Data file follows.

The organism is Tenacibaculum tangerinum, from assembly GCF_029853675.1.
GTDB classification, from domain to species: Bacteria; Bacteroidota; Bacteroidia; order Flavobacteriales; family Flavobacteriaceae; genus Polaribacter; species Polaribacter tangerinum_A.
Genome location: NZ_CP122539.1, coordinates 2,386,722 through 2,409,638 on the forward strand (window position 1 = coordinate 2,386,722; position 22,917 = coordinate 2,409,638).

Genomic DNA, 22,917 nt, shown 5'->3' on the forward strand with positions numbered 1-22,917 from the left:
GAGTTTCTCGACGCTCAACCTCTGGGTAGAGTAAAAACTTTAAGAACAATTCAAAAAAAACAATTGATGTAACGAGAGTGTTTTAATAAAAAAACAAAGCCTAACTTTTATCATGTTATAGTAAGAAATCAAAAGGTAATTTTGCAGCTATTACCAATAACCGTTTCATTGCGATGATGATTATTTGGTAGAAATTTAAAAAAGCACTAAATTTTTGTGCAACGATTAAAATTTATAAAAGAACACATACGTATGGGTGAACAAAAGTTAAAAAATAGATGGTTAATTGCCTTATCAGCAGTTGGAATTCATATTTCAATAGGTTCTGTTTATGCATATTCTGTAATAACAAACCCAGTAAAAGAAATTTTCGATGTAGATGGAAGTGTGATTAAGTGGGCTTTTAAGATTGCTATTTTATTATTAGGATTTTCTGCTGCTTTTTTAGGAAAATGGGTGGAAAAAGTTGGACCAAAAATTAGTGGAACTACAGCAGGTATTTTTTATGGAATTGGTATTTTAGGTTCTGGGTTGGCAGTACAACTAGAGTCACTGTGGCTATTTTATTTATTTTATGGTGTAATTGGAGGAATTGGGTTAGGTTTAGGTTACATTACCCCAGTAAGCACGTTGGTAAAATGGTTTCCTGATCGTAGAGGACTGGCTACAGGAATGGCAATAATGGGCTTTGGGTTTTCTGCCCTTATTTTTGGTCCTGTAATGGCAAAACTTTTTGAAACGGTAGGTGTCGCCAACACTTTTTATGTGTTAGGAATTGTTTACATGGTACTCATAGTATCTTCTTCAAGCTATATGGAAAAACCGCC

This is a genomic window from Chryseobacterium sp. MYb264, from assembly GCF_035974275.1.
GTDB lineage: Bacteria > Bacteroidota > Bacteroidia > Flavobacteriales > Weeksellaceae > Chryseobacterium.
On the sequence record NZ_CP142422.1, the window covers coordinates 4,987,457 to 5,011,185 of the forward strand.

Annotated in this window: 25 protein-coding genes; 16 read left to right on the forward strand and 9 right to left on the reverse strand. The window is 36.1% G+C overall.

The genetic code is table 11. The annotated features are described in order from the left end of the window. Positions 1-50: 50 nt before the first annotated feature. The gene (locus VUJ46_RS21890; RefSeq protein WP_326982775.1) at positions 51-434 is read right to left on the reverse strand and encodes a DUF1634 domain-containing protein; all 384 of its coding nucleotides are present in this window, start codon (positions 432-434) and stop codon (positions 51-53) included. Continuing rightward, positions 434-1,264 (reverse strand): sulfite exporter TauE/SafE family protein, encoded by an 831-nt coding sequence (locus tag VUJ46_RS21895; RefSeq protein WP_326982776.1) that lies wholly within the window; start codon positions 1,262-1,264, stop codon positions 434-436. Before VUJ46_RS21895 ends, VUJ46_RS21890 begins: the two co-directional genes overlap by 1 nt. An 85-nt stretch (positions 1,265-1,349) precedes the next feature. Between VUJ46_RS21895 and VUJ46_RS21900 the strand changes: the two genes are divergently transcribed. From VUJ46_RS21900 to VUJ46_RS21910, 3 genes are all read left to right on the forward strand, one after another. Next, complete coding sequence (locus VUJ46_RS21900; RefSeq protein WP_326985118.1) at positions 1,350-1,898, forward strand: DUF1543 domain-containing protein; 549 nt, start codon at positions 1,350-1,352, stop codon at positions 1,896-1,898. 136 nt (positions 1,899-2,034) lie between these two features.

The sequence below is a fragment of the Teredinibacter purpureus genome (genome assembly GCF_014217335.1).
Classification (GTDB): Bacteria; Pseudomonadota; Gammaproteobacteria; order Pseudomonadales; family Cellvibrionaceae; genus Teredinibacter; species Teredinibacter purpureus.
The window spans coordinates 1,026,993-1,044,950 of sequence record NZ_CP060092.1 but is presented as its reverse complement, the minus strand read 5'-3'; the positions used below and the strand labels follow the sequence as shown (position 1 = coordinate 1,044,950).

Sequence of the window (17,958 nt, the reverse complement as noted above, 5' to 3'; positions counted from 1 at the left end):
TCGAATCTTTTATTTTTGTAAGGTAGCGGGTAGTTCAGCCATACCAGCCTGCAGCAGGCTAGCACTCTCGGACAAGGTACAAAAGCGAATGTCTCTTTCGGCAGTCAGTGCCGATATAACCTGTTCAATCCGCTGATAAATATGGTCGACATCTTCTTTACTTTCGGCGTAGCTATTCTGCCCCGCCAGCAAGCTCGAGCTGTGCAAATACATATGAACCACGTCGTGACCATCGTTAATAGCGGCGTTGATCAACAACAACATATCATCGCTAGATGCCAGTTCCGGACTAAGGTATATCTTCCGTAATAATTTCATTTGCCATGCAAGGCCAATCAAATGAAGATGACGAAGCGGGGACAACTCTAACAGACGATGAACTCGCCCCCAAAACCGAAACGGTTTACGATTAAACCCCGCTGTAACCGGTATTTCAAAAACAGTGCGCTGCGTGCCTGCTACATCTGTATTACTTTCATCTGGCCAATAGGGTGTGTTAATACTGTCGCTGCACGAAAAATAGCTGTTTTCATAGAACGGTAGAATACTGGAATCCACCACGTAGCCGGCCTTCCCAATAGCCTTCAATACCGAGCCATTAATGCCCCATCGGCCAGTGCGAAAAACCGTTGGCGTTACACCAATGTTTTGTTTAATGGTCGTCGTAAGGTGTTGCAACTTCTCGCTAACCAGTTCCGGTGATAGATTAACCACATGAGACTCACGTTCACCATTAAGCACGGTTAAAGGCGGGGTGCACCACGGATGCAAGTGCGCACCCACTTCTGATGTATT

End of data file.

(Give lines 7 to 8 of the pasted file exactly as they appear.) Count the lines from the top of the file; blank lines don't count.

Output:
GTDB lineage: Bacteria > Bacteroidota > Bacteroidia > Flavobacteriales > Weeksellaceae > Chryseobacterium.
On the sequence record NZ_CP142422.1, the window covers coordinates 4,987,457 to 5,011,185 of the forward strand.